Joe was not upset at Bryant for benching him, but being kicked out of the football dorm was tougher. He considered leaving Alabama because he knew that a suspension could cost him money in a future NFL draft or that the publicity from his benching would ignite the media and everyone would want to talk to him negatively.
He considered taking up offers of playing professional baseball, he was quite a good baseball player or take an offer to play football in Canada. But in the end, he swallowed his pride and vowed to stay at Alabama and earn his spot back on the team next season. But more importantly, he wanted to earn the respect of coach Bryant.
Not knowing what to do immediately after the suspension, getting kicked out of the football dorm and having no place to go right away, he turned to one person he knew he could count on, his “other mother” Mary Harmon Bryant.
“Joe came to the house (the Bryant home) and hid out in the basement so he wouldn’t have to face the media and all. I had to mother him and console him and convince him that we (coach Bryant and her) still loved him, but that he was just going to have to work this out and not do these kinds of things again.” Mary Harmon told me. “After a few days, it died down a little and he left after a big hug. He got settled in another student dorm and I didn’t tell him, but I think Paul took this harder than Joe did. When I asked when Joe would be allowed back on the team, Paul just said, “We’ll see Mama”. ” she said.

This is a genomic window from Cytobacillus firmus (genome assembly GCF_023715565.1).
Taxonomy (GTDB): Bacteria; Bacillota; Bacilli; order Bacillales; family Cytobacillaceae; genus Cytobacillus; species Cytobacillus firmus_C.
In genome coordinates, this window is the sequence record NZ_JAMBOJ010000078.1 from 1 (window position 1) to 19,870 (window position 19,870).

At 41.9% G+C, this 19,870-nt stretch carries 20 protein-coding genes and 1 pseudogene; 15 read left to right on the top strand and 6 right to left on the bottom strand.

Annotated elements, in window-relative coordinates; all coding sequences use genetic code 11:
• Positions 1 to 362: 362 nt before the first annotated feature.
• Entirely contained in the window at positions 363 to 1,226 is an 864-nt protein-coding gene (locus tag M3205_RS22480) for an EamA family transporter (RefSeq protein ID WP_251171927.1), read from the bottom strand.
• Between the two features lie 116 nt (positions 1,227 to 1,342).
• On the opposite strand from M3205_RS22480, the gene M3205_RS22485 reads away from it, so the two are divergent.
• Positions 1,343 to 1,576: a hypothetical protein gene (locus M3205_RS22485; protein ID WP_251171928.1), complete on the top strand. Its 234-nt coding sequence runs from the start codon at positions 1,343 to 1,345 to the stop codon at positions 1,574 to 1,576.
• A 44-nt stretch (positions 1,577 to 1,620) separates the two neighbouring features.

Joe’s stats for that 1963 season were good but not great. In 1962 his completion ratio was 52.1% and he had 321 rushing yards. In 1963, those numbers dropped to 49.2% and just 201 yards rushing.
But in 1964, Joe took the Crimson Tide to a national championship with a 64% completion ratio while only having to run for 133 yards. There were no more suspensions for Joe at Alabama. He took care of himself and his teammates and in doing so, took care of the coaches and especially one coach’s wife. “I believe Joe knew that he hurt Paul as much as that thing hurt him.” Mary Harmon said. “I was sure he didn’t want to make a mistake like that again.” she concluded.